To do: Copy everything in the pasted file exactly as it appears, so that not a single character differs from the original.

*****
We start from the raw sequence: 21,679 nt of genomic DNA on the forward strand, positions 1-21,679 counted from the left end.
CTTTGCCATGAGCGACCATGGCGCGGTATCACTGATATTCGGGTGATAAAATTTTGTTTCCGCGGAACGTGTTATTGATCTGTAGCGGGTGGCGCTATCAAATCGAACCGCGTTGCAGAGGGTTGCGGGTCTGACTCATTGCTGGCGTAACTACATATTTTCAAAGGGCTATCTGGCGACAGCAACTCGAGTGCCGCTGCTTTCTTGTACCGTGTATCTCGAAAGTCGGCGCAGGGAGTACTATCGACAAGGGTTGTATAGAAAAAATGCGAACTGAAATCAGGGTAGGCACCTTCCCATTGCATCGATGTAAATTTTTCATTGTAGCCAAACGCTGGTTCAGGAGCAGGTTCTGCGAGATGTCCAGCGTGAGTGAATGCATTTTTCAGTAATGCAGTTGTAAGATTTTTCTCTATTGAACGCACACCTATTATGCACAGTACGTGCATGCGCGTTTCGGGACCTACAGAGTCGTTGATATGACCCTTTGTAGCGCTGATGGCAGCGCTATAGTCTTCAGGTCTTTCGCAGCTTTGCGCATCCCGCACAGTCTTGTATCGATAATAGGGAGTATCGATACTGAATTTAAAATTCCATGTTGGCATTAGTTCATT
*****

We start from the raw sequence: 21,679 nt of genomic DNA on the forward strand, positions 1-21,679 counted from the left end.
CTTTGCCATGAGCGACCATGGCGCGGTATCACTGATATTCGGGTGATAAAATTTTGTTTCCGCGGAACGTGTTATTGATCTGTAGCGGGTGGCGCTATCAAATCGAACCGCGTTGCAGAGGGTTGCGGGTCTGACTCATTGCTGGCGTAACTACATATTTTCAAAGGGCTATCTGGCGACAGCAACTCGAGTGCCGCTGCTTTCTTGTACCGTGTATCTCGAAAGTCGGCGCAGGGAGTACTATCGACAAGGGTTGTATAGAAAAAATGCGAACTGAAATCAGGGTAGGCACCTTCCCATTGCATCGATGTAAATTTTTCATTGTAGCCAAACGCTGGTTCAGGAGCAGGTTCTGCGAGATGTCCAGCGTGAGTGAATGCATTTTTCAGTAATGCAGTTGTAAGATTTTTCTCTATTGAACGCACACCTATTATGCACAGTACGTGCATGCGCGTTTCGGGACCTACAGAGTCGTTGATATGACCCTTTGTAGCGCTGATGGCAGCGCTATAGTCTTCAGGTCTTTCGCAGCTTTGCGCATCCCGCACAGTCTTGTATCGATAATAGGGAGTATCGATACTGAATTTAAAATTCCATGTTGGCATTAGTTCATT